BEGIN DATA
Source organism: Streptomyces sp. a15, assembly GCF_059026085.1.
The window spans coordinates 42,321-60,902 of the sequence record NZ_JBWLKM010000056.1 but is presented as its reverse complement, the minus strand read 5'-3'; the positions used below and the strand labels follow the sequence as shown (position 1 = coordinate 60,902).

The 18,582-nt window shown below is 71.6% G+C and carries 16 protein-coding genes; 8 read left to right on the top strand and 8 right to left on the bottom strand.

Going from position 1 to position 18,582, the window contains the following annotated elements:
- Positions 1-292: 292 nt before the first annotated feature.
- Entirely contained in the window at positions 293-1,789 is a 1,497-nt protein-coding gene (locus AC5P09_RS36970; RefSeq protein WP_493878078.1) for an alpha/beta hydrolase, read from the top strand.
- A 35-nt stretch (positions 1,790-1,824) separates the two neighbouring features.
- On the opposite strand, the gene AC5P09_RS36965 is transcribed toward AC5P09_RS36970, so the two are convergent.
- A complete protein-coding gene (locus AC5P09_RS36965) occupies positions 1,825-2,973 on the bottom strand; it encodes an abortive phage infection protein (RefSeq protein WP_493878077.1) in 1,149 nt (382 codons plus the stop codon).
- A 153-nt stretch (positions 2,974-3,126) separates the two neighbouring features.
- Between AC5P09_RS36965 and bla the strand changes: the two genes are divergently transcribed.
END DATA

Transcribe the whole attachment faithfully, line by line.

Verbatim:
Source organism: Streptomyces sp. a15, assembly GCF_059026085.1.
The window spans coordinates 42,321-60,902 of the sequence record NZ_JBWLKM010000056.1 but is presented as its reverse complement, the minus strand read 5'-3'; the positions used below and the strand labels follow the sequence as shown (position 1 = coordinate 60,902).

The 18,582-nt window shown below is 71.6% G+C and carries 16 protein-coding genes; 8 read left to right on the top strand and 8 right to left on the bottom strand.

Going from position 1 to position 18,582, the window contains the following annotated elements:
- Positions 1-292: 292 nt before the first annotated feature.
- Entirely contained in the window at positions 293-1,789 is a 1,497-nt protein-coding gene (locus AC5P09_RS36970; RefSeq protein WP_493878078.1) for an alpha/beta hydrolase, read from the top strand.
- A 35-nt stretch (positions 1,790-1,824) separates the two neighbouring features.
- On the opposite strand, the gene AC5P09_RS36965 is transcribed toward AC5P09_RS36970, so the two are convergent.
- A complete protein-coding gene (locus AC5P09_RS36965) occupies positions 1,825-2,973 on the bottom strand; it encodes an abortive phage infection protein (RefSeq protein WP_493878077.1) in 1,149 nt (382 codons plus the stop codon).
- A 153-nt stretch (positions 2,974-3,126) separates the two neighbouring features.
- Between AC5P09_RS36965 and bla the strand changes: the two genes are divergently transcribed.